This is an Atlantic article about two recent studies of China's surveillance infrastructure. The authors emphasize the subtlety.. if you can call it that.. of the censorship policy.
Chinese people can still be punished for publishing dissent, especially if it gains traction: For example, a man in Shaanxi Province was recently detained for being retweeted 500 times on Sina Weibo. But to the extent that criticism is expressed in small ways, it is secondary to writing that might incite collective action.The Chinese are interested in allowing people to vent... a little. As long as they do so in a benign, isolated kind of way. Basically, it's okay to shout into the darkness alone as much as you want. It's when people feel free to talk to each other that the trouble begins.
King suggests at least two reasons for this. First, allowing some criticism might mollify citizens who want to blow off some steam, thereby keeping them from expressing these feelings more violently. Second, this relative leniency is a useful way for the central government to learn about problems that require attention. King cites the political scientist Martin Dimitrov, who argues that “regimes collapse when its people stop bringing grievances to the state”—because they no longer see the state as legitimate. Calls to collective action, however, are regarded as dangerous and are not tolerated at all—even when they have little to do with politics.
In all, these studies provide further evidence of technology’s basic amorality: Rather than being a net positive or negative, it merely amplifies underlying human forces. Says King, “Political actors in any country use whatever means of communication they have to advance their goals. If technology allows them to do it faster, they’ll use technology.”
“In some ways, it’s the same in America,” he continues. Large technology companies in the United States are required by law to monitor and censor illegal content such as child pornography, and, as recent revelations about NSA spying reveal, Washington has the ability to pressure businesses to get information it wants.
But the nature of government control of the Internet between the two countries is still different. King gave a recent example: A few days ago, the singer/actor Justin Timberlake tweeted that the first 150 people to join him at a nightclub would get in free. Hundreds of people lined up within minutes. King says, “That could never happen in China.”
In the US, this norm is enforced in an even more subtle way. The nature of our "social networks" have changed significantly in recent years. Americans don't use one "internet" to communicate anymore. Instead they use several parallel internet stovepipes which tend to remain closed to anyone but their current social peers. This is a significant change. It's a retreat from the idea of a true information commons. We're basically participating in the construction of a bigger, better filter bubble.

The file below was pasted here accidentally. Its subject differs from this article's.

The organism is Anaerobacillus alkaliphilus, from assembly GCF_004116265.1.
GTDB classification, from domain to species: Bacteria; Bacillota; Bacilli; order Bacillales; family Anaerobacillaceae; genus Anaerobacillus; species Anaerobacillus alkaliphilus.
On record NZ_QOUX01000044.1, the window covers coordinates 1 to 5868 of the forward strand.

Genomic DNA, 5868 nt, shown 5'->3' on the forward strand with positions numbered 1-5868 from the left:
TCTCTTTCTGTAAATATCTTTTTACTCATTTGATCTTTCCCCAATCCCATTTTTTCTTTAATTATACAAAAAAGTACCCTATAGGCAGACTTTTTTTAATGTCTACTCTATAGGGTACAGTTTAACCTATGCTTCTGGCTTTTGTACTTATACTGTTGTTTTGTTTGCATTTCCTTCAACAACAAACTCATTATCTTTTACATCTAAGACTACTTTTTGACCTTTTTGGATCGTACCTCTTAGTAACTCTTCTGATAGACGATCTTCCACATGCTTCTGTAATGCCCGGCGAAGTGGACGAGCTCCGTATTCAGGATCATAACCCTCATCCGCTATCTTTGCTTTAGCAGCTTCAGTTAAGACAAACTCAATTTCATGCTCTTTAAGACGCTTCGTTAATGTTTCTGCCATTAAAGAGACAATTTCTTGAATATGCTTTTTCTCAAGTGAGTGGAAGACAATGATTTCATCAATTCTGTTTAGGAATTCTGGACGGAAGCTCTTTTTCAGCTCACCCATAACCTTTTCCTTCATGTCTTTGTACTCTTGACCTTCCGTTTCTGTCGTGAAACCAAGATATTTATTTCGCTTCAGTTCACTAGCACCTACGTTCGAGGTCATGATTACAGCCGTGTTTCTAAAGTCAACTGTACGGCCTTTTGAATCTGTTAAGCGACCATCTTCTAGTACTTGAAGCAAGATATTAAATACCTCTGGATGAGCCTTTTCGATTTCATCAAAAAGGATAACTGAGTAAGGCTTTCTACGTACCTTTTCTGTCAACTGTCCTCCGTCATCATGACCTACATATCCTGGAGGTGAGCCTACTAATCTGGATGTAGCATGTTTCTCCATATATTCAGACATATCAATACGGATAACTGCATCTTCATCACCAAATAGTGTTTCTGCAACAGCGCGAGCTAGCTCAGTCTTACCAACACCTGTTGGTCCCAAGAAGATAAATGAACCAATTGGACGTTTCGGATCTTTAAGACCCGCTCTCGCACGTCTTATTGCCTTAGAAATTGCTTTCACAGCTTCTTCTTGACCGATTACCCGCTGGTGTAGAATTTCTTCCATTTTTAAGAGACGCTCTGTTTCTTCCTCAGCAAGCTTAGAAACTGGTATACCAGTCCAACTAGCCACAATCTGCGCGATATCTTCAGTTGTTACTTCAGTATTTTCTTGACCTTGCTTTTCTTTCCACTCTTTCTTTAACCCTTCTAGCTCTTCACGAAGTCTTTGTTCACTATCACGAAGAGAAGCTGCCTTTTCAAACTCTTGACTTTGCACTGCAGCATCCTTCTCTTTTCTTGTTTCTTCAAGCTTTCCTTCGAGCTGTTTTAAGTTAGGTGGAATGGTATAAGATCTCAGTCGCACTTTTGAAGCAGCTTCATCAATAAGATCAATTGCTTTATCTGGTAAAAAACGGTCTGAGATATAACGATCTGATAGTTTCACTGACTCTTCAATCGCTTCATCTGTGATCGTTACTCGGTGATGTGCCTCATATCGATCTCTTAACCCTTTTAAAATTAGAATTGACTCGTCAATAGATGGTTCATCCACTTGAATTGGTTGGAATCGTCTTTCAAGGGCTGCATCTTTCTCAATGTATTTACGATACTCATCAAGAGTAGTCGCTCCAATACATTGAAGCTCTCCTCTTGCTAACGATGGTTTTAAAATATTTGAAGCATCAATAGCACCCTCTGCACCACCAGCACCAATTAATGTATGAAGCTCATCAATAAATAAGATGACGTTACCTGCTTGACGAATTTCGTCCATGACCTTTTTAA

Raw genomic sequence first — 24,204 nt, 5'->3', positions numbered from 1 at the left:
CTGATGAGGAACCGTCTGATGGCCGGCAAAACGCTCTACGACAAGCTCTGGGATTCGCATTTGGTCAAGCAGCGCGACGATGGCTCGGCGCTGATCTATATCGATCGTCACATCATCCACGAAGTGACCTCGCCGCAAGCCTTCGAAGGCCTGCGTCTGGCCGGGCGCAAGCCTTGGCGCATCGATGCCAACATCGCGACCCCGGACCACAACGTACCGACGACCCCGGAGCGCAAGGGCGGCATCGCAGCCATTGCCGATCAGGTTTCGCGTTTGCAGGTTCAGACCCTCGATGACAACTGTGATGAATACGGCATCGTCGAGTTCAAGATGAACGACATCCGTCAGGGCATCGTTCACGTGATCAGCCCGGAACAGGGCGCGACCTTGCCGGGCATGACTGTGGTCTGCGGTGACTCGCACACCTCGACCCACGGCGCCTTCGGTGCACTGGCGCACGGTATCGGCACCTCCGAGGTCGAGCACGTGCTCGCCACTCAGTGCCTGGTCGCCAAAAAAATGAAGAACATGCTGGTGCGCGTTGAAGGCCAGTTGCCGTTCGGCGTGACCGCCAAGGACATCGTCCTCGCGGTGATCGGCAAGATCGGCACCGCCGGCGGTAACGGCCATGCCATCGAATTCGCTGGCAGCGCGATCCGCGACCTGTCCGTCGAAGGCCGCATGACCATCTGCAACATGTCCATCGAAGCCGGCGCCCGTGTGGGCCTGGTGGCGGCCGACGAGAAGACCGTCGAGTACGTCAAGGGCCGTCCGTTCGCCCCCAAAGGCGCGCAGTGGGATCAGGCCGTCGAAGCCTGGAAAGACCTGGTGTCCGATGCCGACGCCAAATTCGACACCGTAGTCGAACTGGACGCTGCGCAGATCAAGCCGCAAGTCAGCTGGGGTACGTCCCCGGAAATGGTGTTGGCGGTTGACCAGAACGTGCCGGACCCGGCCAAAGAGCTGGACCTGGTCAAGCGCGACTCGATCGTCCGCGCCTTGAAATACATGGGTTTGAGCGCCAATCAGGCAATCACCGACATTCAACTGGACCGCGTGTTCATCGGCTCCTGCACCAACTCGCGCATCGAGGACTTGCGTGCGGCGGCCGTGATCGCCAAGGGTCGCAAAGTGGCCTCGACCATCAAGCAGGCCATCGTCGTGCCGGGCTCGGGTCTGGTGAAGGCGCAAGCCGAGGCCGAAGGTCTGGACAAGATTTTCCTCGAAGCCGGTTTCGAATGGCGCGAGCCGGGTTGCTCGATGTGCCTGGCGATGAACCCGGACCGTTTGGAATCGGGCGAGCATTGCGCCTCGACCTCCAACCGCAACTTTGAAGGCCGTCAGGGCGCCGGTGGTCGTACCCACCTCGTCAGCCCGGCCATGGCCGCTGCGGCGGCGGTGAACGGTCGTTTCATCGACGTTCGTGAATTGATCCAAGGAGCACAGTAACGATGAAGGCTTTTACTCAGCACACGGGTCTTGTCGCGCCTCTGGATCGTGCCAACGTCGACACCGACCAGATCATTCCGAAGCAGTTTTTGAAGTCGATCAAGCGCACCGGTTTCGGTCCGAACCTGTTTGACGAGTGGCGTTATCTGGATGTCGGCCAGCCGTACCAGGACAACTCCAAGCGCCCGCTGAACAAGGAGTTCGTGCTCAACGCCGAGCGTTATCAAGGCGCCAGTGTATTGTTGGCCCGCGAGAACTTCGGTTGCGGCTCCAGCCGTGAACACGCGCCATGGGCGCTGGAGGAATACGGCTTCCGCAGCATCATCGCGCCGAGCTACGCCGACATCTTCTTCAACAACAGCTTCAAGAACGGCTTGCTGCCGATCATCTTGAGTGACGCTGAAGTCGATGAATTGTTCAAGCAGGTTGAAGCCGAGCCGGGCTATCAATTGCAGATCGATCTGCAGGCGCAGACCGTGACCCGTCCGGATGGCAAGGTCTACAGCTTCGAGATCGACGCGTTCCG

And this is a normative change as much as it is structural. We cheer whenever an online news service closes its comments section. We block users we disagree with on Twitter and Facebook. In any number of subtle ways we've begun to accept the idea of the internet as more a tool for professional advertisers and entertainers than a conduit for citizen feedback. It's interesting that the researchers distinguish American internet activism from the Chinese by citing a celebrity PR stunt as the example of our greater freedom. Kind of highlights the degree to which our illusion is similar to theirs.
Update: Here's a Mother Jones article about "oversharing" that begins with this quote from Google CEO Eric Schmidt. Think for a minute just how insidious this is.
If you have something you don't want anyone to know about, maybe you shouldn't be doing it in the first place. —Former Google CEO Eric SchmidtIn other words, every second of your life is a potentially incriminating moment. Better not take any risks. Better not challenge any authority. Better keep those original thoughts to yourself. Is this really what we want?
In 2011 the American Library Association held its annual conference in New Orleans. The keynote speaker was writer and social commentator Dan Savage. One of the things he talked about was the importance, for him as a young man coming to terms with his sexuality, of having had the opportunity to "read surreptitiously."
Savage playfully pandered, saying, “I’m a print guy, and I think books are magic.” But he added a very real and sobering message: not all kids can risk getting caught with an incriminating browser history, nor do many kids have access to YouTube at school.If we follow Schmidt's proscription we basically shut off our capacity for intellectual curiosity. We train ourselves not to question. We stunt our ability to grow, learn, and to arm ourselves against all manner of official bullshit. And then, as Savage's career exemplifies, help others by sharing what we've learned without fear of retribution.
The book is for them, Savage said, and challenged school librarians to put it on the shelves where kids in need might find it and “read it surreptitiously, if that’s what they need to do at that point in their lives.”
Here again, Savage linked the subversive quality of his YouTube and book project to the knowledge dissemination mission of libraries. It puts LGBT adults in touch-if indirectly-with the LGBT youth who need to hear their messages.
The internet can be a wonderfully subversive tool provided its users are allowed to share and discuss freely. But if we allow it to become an ever-present monitor of heretofore "surreptitious" activity it can also be crushingly oppressive. The Chinese have already demonstrated how this works. In our own way, we're quickly catching up to them.